HAVANA (AP) -- Thousands of Cubans are lining up early near Havana's Plaza of the Revolution for the start of week-long services bidding farewell to the man who ruled the country for nearly half a century.
Cubans will be filing through the monument to the national hero Jose Marti in the center of the plaza, where the government has said they will sign an oath to carry out the "concept of revolution."
Many of the Cubans lining up early to pay homage to Castro in Havana are workers at state businesses.
Simultaneous 21-gun salutes will sound in Havana as well as the eastern city of Santiago, where Castro launched his revolution in 1953.
Castro, who led a rebel army to improbable victory in Cuba, embraced Soviet-style communism and defied the power of 10 U.S. presidents during his half century rule, died Friday at age 90.
With a shaking voice, President Raul Castro said on state television that his older brother died at 10:29 p.m. He ended the announcement by shouting the revolutionary slogan: "Towards victory, always!"
Castro overcame imprisonment at the hands of dictator Fulgencio Batista, exile in Mexico and a disastrous start to his rebellion before triumphantly riding into Havana in January 1959 to become, at age 32, the youngest leader in Latin America. For decades, he served as an inspiration and source of support to revolutionaries from Latin America to Africa.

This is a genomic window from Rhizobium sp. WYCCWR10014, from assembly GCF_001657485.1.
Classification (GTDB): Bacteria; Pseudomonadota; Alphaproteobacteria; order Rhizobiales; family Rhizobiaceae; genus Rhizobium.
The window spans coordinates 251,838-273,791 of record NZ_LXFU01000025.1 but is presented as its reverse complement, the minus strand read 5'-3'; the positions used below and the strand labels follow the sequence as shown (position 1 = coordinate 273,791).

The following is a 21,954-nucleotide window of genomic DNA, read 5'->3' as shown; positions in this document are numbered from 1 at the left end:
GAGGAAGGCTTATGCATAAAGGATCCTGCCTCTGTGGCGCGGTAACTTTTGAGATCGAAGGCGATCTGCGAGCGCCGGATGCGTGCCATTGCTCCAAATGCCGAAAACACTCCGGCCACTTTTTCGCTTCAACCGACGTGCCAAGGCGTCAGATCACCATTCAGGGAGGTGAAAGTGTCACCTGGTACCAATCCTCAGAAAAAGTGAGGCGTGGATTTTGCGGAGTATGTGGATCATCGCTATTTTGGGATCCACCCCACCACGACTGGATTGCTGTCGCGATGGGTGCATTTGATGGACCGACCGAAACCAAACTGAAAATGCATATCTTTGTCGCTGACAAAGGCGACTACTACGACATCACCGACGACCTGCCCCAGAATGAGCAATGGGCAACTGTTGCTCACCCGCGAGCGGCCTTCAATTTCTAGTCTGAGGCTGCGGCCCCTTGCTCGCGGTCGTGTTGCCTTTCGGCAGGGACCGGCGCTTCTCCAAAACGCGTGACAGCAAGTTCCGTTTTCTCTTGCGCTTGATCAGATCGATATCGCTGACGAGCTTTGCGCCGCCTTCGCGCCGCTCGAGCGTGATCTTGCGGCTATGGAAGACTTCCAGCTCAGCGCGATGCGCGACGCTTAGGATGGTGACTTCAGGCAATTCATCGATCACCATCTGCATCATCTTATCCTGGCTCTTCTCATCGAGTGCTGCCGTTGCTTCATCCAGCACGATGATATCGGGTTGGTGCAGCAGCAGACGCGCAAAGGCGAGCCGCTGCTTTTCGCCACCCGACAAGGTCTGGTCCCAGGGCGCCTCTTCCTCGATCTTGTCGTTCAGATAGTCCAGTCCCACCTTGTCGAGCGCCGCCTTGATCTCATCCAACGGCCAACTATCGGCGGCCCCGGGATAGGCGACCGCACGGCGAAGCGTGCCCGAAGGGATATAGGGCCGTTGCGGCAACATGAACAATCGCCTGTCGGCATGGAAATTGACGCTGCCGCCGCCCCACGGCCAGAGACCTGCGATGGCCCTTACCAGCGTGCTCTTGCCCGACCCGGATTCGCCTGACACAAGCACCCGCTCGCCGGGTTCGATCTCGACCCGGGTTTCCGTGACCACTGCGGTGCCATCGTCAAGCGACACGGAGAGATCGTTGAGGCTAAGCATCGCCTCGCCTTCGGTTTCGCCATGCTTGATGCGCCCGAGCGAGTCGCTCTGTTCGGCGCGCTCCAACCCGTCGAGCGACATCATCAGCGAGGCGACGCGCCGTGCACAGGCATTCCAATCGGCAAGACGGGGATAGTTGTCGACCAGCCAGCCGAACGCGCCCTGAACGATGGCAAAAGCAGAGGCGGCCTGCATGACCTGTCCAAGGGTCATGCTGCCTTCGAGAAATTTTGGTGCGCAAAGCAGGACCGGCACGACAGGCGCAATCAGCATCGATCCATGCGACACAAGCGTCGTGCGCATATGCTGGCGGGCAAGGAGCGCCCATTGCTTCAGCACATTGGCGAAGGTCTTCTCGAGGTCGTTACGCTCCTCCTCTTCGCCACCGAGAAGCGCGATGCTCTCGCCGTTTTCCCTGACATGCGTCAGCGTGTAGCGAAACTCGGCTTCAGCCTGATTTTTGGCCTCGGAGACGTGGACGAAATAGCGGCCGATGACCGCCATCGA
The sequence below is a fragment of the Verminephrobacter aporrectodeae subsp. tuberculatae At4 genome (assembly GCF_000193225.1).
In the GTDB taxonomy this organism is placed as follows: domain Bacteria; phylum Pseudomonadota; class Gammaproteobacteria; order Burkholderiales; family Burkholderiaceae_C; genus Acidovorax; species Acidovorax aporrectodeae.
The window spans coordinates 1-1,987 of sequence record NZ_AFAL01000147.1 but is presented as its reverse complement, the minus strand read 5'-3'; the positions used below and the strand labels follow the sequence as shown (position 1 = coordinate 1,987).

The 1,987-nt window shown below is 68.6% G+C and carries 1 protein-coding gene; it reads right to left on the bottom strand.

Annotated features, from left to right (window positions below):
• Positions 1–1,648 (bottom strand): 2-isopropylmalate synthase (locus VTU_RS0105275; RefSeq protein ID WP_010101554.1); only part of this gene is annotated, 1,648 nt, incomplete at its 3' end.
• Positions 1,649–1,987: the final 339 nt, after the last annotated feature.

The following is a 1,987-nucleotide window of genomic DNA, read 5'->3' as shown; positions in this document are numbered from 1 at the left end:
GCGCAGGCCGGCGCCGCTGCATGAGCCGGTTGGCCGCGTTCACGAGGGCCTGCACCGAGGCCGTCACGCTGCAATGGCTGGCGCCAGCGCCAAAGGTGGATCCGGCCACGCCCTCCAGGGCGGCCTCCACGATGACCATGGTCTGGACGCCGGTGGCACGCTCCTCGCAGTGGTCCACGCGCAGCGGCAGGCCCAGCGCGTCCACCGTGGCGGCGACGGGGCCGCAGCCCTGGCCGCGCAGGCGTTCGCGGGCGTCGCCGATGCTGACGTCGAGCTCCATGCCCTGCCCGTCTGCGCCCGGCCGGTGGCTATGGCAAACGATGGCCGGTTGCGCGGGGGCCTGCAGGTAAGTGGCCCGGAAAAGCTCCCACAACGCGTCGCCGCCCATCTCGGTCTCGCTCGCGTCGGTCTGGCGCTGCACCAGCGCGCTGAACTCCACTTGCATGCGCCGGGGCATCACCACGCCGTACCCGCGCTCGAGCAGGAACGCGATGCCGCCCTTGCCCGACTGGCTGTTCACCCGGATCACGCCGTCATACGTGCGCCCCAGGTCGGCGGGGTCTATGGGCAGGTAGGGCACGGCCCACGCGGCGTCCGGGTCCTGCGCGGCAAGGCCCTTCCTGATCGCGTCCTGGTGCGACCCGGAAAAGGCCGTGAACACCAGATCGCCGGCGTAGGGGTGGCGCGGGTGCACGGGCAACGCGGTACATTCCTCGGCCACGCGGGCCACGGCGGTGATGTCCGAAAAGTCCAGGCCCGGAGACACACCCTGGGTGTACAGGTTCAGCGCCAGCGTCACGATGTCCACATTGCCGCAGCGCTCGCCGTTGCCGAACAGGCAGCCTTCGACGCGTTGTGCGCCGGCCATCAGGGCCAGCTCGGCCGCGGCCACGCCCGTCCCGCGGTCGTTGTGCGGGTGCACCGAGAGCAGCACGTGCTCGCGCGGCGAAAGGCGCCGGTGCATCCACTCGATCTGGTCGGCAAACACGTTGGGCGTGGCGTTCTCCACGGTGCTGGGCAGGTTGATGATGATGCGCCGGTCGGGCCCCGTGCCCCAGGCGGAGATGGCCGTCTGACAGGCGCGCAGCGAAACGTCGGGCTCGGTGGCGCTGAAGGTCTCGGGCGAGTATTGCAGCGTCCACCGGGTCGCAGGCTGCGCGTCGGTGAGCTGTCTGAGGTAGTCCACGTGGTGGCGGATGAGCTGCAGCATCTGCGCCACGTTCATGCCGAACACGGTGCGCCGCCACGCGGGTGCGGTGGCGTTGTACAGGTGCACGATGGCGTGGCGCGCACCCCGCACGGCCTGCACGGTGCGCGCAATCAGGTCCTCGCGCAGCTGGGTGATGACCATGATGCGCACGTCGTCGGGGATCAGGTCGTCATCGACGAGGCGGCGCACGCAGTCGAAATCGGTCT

His commitment to socialism was unwavering, though his power finally began to fade in mid-2006 when a gastrointestinal ailment forced him to hand over the presidency to Raul in 2008, provisionally at first and then permanently. His defiant image lingered long after he gave up his trademark Cohiba cigars for health reasons and his tall frame grew stooped.
"Socialism or death" remained Castro's rallying cry even as Western-style democracy swept the globe and other communist regimes in China and Vietnam embraced capitalism, leaving this island of 11 million people an economically crippled Marxist curiosity.
He survived long enough to see Raul Castro negotiate an opening with U.S. President Barack Obama on Dec. 17, 2014, when Washington and Havana announced they would move to restore diplomatic ties for the first time since they were severed in 1961. He cautiously blessed the historic deal with his lifelong enemy in a letter published after a month-long silence.
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